Kamakura Corporation announced today that its monthly index of troubled public companies increased sharply in March, firmly signaling that the global economy has moved into a recession. The Kamakura troubled company index jumped sharply from 12.3% in February to 13.6% in March. Kamakura defines a “recession” as a period where corporate credit quality is worse than the 19 year average for the troubled company index, 13.4%. At its current 13.6% level, the index shows that credit conditions are better than only 41.3% of the monthly periods since the start of the index in January, 1990. Kamakura defines a troubled company as a company whose default probability is in excess of 1%. The index covers more than 20,000 public companies in 29 countries using the fourth generation version of Kamakura's advanced credit models.
"This month’s move in the troubled company index puts us firmly in recession territory," said Warren Sherman, Kamakura President and Chief Operating Officer. "While we remain well below the 28.0% peak of the index reached in September 2001, this month’s deterioration in credit quality was broad-based. In March, the percentage of the global corporate universe with default probabilities between 1% and 5% jumped 0.7% to 9.2%. The percentage of companies with default probabilities between 5% and 10% was up 0.5% to 2.4% of the universe in March. The percentage of the universe with default probabilities between 10 and 20% was unchanged at 1.3% of the universe. The percentage of companies with default probabilities over 20% was up by 0.1% to 0.8% of the total universe in March. "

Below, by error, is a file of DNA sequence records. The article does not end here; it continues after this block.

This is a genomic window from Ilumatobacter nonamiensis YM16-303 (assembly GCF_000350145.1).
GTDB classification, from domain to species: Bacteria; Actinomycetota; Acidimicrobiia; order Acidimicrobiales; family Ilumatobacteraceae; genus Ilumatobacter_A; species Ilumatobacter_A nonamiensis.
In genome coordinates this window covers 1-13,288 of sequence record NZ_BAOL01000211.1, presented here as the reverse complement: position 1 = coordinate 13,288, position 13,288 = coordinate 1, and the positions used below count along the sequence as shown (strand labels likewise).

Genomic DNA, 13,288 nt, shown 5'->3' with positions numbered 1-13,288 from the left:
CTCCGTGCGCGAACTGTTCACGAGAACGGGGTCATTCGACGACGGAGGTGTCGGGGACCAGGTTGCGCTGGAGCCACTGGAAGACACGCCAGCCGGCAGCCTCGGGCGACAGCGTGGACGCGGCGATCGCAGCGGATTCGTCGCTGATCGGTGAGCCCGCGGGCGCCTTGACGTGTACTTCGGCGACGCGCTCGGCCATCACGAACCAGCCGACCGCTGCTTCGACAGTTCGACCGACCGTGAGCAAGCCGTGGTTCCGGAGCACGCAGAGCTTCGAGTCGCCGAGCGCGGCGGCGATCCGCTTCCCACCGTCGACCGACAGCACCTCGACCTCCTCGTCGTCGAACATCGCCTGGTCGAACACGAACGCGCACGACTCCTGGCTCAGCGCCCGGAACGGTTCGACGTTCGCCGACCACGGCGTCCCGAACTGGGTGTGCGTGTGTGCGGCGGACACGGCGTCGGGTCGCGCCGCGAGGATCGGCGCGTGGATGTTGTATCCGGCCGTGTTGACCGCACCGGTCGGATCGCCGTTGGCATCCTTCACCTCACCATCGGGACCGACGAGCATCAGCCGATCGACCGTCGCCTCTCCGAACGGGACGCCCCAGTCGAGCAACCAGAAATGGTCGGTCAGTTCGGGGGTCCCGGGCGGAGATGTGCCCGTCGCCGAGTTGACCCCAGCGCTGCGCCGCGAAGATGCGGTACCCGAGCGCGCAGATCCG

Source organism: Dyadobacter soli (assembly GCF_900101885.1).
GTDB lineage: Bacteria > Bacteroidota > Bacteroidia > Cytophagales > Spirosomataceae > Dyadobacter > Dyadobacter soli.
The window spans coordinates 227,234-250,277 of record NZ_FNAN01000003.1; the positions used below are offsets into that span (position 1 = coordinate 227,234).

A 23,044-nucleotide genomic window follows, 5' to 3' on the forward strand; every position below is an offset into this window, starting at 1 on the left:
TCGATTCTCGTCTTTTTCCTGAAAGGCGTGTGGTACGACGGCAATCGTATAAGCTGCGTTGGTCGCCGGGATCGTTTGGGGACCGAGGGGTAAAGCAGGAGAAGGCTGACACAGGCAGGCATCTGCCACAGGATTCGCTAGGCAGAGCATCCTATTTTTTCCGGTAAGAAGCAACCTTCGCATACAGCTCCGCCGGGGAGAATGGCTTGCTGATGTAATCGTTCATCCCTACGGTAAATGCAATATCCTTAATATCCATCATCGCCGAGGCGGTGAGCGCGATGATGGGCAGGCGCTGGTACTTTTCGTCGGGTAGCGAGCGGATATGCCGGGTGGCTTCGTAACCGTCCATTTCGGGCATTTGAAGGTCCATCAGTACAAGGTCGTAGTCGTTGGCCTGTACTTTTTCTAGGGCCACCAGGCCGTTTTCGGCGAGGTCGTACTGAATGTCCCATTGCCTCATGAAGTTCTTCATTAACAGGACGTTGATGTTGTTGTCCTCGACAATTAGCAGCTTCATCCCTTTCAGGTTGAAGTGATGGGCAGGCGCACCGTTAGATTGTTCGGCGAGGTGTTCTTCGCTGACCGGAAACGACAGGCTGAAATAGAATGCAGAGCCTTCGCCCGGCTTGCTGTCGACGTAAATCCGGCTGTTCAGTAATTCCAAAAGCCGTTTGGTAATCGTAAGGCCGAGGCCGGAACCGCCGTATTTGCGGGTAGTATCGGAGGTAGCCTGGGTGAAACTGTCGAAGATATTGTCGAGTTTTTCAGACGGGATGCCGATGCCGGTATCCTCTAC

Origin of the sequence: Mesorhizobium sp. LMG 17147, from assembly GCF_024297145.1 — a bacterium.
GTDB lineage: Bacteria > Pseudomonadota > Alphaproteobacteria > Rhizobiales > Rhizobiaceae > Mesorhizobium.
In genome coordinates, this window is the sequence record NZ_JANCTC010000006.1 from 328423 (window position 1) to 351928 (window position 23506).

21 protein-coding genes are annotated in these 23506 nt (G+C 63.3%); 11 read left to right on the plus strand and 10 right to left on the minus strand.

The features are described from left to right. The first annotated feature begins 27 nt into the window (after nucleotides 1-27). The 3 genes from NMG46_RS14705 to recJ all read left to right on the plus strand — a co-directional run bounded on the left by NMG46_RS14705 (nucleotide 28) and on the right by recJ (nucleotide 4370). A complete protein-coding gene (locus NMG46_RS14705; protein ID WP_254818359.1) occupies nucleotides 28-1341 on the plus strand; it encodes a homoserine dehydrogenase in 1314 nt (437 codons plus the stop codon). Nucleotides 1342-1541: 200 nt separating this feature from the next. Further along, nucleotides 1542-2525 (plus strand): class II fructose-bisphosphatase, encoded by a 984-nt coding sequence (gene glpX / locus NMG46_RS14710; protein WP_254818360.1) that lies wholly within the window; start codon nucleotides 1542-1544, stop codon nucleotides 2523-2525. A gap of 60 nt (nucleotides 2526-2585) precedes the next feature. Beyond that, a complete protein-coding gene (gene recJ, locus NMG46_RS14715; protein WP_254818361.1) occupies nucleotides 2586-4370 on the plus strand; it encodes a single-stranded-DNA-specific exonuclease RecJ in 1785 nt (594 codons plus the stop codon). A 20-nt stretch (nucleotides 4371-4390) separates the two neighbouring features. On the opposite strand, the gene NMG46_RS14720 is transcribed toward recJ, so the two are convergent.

Beginning in January 2006, Kamakura moved to a global index covering 29 countries using the annualized one month default probability produced by the best performing credit model of the Kamakura Risk Information Services default and correlation service. The model used is the fourth generation Jarrow-Chava reduced form default probability, a formula that bases default predictions on a sophisticated combination of financial ratios, stock price history, and macro-economic factors. The countries currently covered by the index include Australia, Austria, Belgium, Brazil, Canada, Denmark, Finland, France, Germany, Hong Kong, India, Ireland, Israel, Italy, Japan, Luxemburg, Malaysia, Mexico, the Netherlands, New Zealand, Norway, Singapore, South Africa, South Korea, Spain, Sweden, Switzerland, Taiwan, United Kingdom, and the United States.